US auto industry: how the Big Three got going again | Thomas Noyes | Opinion | The Guardian
Though the responsive public became restive over Tucker's failure to produce a What about the role of the Big Three auto-makers? . a dream does not excuse a person from exercising prudence in business relationships. Earlier this week I wrote about how many jobs might initially be destroyed in a major contraction of the Detroit Three auto companies. Too Big To Fail, Too Big To Bail: A Plan to Save the U.S. Auto Industry If all of the Detroit Three failed each of the other two industry segments would be .. relationship between railroads and their employees for a three year period, after .
Labor costs make up only 10 percent of the cost of a typical automobile. Recent efforts by U. What happens to a corporation that sells its products at a low price while losing market share for 30 years?
The Decline of the 'Big Three' U.S. Auto Makers : NPR
Badge-engineering is a common practice in the auto industry where the same vehicle is essentially marketed and sold under different names and brands. The companies failed to fund retiree pension and health benefits on an accrual basis and loaded those costs onto current employee contracts.
Any measure constructed so that the hourly compensation of workers rises as the ratio of retirees to workers increases, even though the wages and benefits of the workers do not increase, is misleading. A car with a U. The Detroit manufacturers also chose to focus on the very profitable SUV and truck market, ceding the small-car market to the foreign competition. Also important are the cost of installing that part, of fixing production problems as they arise, and of repairing finished cars should the parts fail while still under warranty.
They are part of a tightly integrated machine — they must be designed for a particular car model, and often a problem with one part will mean that several other parts have to be redesigned to make everything fit.
These automakers make very strenuous performance demands on suppliers. But they do so in ways that reduce defects, improve design features to make products more attractive to consumers, and yield profits that sustain suppliers throughout the business cycle.
I think that's very fair, certainly at General Motors. If you look at the market share of the company back in the '60s, it was 50 percent. Now it's hovering around 25 percent, a little bit over.
So there's been a straight-line decline for about some years and management has shown no real ability to reverse this. And I think, ultimately, it is a management issue.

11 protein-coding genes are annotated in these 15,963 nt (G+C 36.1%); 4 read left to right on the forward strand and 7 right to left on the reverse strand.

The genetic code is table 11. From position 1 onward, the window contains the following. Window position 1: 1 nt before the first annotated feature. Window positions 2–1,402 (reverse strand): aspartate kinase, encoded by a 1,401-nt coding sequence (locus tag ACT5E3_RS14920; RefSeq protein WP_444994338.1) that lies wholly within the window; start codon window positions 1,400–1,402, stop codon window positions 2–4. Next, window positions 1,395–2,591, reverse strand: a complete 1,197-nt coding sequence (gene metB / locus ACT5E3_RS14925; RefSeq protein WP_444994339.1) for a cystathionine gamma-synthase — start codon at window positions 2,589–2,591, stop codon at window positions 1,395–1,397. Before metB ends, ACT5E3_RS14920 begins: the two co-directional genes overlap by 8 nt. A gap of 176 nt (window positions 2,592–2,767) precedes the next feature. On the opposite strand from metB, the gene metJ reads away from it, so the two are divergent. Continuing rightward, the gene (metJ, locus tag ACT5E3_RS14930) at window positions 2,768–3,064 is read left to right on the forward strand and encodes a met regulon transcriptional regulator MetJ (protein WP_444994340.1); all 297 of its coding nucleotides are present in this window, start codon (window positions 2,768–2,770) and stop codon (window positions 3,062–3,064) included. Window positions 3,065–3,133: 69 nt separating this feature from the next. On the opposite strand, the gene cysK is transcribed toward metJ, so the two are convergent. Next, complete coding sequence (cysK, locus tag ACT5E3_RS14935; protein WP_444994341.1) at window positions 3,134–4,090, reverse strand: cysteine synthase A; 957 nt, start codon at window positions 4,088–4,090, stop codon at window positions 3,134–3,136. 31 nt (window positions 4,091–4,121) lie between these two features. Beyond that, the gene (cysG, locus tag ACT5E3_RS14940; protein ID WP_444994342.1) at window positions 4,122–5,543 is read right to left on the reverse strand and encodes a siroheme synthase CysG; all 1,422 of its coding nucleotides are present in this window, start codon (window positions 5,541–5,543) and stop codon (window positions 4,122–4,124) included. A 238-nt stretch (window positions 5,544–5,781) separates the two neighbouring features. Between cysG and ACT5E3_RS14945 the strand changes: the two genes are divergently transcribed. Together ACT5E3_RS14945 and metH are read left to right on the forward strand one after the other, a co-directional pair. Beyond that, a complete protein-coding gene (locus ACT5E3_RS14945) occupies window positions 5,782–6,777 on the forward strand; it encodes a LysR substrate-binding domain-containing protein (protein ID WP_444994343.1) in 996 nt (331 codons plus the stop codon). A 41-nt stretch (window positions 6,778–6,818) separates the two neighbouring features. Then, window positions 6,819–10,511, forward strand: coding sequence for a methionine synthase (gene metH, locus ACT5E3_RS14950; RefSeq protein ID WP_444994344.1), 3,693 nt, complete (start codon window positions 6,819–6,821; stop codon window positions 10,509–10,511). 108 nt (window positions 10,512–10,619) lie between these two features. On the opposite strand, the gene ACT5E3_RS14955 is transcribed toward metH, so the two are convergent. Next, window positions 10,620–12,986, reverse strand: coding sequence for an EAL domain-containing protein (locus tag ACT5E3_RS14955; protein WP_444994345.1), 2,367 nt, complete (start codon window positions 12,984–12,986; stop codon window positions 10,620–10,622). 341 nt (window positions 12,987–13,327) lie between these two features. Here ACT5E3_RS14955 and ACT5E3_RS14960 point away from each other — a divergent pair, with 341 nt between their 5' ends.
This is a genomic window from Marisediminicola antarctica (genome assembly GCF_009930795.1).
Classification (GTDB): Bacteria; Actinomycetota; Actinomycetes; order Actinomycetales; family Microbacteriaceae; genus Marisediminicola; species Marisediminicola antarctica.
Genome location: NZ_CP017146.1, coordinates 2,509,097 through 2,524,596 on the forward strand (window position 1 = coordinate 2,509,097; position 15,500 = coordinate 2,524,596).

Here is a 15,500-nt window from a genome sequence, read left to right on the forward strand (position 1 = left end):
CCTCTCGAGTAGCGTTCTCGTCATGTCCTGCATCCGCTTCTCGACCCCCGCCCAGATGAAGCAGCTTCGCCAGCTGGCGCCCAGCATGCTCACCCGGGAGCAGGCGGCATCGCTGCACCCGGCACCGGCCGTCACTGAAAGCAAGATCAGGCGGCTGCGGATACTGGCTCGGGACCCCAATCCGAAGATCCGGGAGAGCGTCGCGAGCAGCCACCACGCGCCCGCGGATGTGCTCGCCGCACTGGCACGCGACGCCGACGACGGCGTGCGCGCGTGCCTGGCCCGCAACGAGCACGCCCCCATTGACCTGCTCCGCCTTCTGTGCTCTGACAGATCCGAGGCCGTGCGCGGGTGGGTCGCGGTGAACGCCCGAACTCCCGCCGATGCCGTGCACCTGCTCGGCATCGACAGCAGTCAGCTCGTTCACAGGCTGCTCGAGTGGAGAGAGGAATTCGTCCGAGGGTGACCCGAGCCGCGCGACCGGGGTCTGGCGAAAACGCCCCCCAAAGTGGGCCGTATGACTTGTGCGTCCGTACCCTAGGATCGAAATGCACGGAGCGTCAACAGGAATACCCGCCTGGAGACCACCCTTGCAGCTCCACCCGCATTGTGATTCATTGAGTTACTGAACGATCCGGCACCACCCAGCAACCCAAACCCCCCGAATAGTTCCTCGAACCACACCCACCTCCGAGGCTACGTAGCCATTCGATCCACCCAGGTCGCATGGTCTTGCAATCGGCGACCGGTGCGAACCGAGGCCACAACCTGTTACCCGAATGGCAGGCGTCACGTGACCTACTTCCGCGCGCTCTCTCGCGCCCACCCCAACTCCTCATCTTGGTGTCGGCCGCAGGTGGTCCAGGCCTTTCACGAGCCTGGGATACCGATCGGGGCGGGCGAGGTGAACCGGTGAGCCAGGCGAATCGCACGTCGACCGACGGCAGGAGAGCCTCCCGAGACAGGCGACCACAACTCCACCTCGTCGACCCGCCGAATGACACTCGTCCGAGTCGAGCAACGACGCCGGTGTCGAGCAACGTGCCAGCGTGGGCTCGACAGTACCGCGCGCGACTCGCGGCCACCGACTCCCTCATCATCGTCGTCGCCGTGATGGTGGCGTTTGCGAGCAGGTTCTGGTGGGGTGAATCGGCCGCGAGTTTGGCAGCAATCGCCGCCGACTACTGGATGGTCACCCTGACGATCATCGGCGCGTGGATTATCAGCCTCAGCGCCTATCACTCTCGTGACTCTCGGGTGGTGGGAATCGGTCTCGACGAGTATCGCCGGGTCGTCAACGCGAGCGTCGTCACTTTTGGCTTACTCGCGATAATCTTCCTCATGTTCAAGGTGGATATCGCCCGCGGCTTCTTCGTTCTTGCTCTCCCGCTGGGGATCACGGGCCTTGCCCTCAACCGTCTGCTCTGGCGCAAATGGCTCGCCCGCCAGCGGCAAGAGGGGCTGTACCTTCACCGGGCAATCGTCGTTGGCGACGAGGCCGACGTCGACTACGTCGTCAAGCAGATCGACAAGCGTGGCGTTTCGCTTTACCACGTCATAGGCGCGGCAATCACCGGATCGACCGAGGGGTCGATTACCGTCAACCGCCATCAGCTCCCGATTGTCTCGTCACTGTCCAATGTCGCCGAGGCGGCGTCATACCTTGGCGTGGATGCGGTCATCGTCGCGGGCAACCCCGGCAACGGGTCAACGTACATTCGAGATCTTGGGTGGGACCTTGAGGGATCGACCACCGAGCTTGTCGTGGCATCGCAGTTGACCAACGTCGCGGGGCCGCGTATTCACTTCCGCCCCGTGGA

There are some other aspects to it. You mentioned the medical costs and the pension costs. That's a huge problem and a bigger one for GM than for anyone else because they have an enormous number of retirees, someAnd a lot of these retirees were created when they had 50 percent of the market, and they're now trying to support them from the revenues of 25 percent of market.
But if they hadn't lost that market share, that whole retiree situation would be a whole lot more favorable and it is, in fact, more favorable for Ford and Chrysler because they've lost less market share since the '60s than GM has. Jeffrey McCracken, what can be done, when you look at the continuing slide of what is known as the big three in this country, to try to shore up their position and remain as strong?
That's a good question. I think, as Csaba pointed out, back in the '90s they were--the three automakers got out in front of the Asian automakers and found the truck and SUV segment as a way to protect themselves. I think what they need to do now is probably get back--first of all, they need to get back to building some cars that people actually would like. And that's one of the things that's helped Chrysler, is Chrysler alone among the big three is actually doing reasonably well, mostly on the back of products like the Chrysler and the Magnum.
It sounds pretty simplistic, but a lot of times it does just come back to building product that people are going to want to buy. When you look at, Csaba Csere, the totality of all of what the automobile industry has meant to America, this is to a great degree a sad indictment, perhaps, of America's some would call laziness in sleeping on its laurels.